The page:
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Megan Thee Stallion and Omar Apollo lead the pack in a busy week of new music


Debates, Supreme Court rulings, politics - how about, actually, a nice deep breath and some great new music as well? Here's Anamaria Sayre and Stephen Thompson from NPR Music rounding up the best albums that came out today, starting with the biggest album of the week, "Megan" by Megan Thee Stallion.


MEGAN THEE STALLION: (Rapping) I be showing my - they mad, huh? Is bitter, they thought it was sweet. All the sudden, they vegan, they don't want beef. Talking out of veneers, I'm knocking out teeth.

ANAMARIA SAYRE, BYLINE: You know, Stephen, there's so many things happening here, and I want to start with the fact that, one, this is her first independent record. So obviously, like, ownership for her. She is someone who is a force, who has consistently been so authentic upfront, empowered as a woman in the space. And this is, like, the ultimate, obviously, realization of that, which means things good and bad, right? Stylistically, it's interesting in that, like, she has her classic amazing flow, but she does have some departure on songs like "Spin," like "Worthy," where she really does lean into things that I think are maybe, like, more exploratory for her, interesting for her. The one thing, obviously, that everyone is talking about is, of course, the beef that's been present between her and Nicki Minaj, which, of course, comes up...


SAYRE: ...On this record, as no surprise. It was in the singles. But she does do a lot more beyond that.


MEGAN THEE STALLION: (Rapping) Blocked, and I'm not calling back. I ain't finna (ph) let them treat me like that 'cause I'm worthy, not worthless. I shouldn't have to beg for your love. I deserve it.

THOMPSON: I think for those who know Megan Thee Stallion from songs like "Savage" and "WAP," songs that are these big anthems, very sexually explicit, very, very frank, but also, like, very celebratory, "Megan, " the album, is pretty jarring. It's clearly lonely at the top. It's paranoid. It's defiant. And it's fixated on this uneasy relationship that she has with the internet, with other performers and with the media. And I think 2024 has already been really heavy on big pop and hip-hop stars airing their grievances. It's kind of the year of the pop culture grievance in a lot of ways. You've got Kendrick Lamar's beef with Drake. You've got these really grievance-fueled epics from people like Taylor Swift and Beyonce. And I think "Megan" fits squarely within that.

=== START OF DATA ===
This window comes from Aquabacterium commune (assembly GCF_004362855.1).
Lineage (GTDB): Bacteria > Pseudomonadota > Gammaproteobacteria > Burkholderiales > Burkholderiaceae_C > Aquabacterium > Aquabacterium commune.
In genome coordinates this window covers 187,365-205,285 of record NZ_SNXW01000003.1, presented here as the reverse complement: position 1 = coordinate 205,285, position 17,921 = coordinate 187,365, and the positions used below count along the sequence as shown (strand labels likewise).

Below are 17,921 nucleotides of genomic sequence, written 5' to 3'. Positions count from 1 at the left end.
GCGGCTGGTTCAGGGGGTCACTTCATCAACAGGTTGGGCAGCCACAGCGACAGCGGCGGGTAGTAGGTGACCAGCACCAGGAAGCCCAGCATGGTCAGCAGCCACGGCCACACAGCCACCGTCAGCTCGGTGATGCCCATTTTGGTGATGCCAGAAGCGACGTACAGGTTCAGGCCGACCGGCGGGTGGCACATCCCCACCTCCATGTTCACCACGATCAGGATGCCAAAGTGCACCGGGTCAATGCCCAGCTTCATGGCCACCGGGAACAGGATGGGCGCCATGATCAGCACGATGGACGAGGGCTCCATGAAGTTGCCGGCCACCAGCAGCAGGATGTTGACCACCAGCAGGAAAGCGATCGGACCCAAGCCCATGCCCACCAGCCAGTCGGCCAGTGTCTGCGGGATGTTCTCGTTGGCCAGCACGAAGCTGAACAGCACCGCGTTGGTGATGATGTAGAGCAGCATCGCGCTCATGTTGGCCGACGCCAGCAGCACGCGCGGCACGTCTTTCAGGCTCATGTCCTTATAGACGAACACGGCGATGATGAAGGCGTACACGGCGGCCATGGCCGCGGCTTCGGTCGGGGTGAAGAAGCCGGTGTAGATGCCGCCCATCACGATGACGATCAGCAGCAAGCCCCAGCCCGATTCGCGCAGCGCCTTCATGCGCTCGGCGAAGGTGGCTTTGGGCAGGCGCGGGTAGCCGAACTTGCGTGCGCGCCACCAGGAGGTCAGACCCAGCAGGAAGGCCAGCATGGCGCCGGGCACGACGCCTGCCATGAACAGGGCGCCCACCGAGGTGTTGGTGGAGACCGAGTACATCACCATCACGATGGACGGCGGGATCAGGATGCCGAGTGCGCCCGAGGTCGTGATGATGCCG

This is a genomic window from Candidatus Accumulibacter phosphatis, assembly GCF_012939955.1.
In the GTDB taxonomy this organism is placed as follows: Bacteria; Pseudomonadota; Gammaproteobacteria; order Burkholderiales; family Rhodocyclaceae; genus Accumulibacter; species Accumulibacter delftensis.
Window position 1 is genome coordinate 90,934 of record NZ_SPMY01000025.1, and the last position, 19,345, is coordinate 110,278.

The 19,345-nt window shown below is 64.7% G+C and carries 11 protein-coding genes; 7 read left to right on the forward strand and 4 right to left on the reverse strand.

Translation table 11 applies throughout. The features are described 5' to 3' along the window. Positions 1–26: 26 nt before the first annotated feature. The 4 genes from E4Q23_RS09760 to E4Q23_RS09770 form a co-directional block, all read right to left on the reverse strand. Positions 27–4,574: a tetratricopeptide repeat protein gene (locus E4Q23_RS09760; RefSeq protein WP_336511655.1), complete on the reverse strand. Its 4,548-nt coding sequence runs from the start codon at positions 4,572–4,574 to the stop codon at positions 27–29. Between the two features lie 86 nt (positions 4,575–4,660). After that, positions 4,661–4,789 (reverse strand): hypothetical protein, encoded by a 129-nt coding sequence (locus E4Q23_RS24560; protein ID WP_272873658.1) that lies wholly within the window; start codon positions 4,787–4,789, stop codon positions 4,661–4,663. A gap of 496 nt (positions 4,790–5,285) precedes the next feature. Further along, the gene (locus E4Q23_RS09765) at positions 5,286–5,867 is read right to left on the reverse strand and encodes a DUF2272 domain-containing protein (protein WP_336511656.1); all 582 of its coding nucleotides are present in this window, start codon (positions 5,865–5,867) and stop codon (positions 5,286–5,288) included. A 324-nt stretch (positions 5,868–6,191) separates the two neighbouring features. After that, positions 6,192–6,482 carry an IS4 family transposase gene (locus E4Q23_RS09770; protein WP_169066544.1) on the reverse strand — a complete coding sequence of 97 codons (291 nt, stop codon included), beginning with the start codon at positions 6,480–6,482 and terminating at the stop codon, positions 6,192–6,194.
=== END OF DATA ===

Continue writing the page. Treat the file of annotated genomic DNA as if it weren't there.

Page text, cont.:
SAYRE: Right. I mean, this has been the year or maybe even two years of artist dropping albums where it's essentially them being like, oh, you could not ever understand what it's like to be in my position, and yet they're all doing it simultaneously. I'm like, I don't know if they all need to start, like, book club together and be like, it's not just me 'cause we're all seeing the parallels in their records.

THOMPSON: All right. So that's Megan Thee Stallion. Her new album is called "Megan."

Next up, we've got a wonderful new album by the singer-songwriter Omar Apollo. It's called "God Said No." And this track is "Spite."


OMAR APOLLO: (Rapping) Why you got to ruin every night? Fifty K, I spend it out of spite. Every time I see you on my phone, hate that I still need you in my life. Tulips dying slowly in the vase. Passport's getting dirty, need a case. You're the only place I want to go. I still want to take you on a date.

SAYRE: You know, Stephen, I have so much to say about this record.

THOMPSON: (Laughter).

SAYRE: I mean, you know, I think a lot of us have been really looking forward to, what is Omar Apollo's next move? Because he's been on this, like, incredible upward trajectory. And I have to say, I was blown away. I mean, someone broke this man's heart hard. That is what I will say first and foremost. I mean, thematically, he is really doing the most honest I think I've heard him, the most authentic. He really makes you feel as though you're getting a window into the experiences he's had. But at the same time, there's a lot of fun, upbeat, you know, classic Omar moments, more techno moments. He really does a lot of things that make it feel like it could be a summer album as well, but summer with a lot of heartbreak.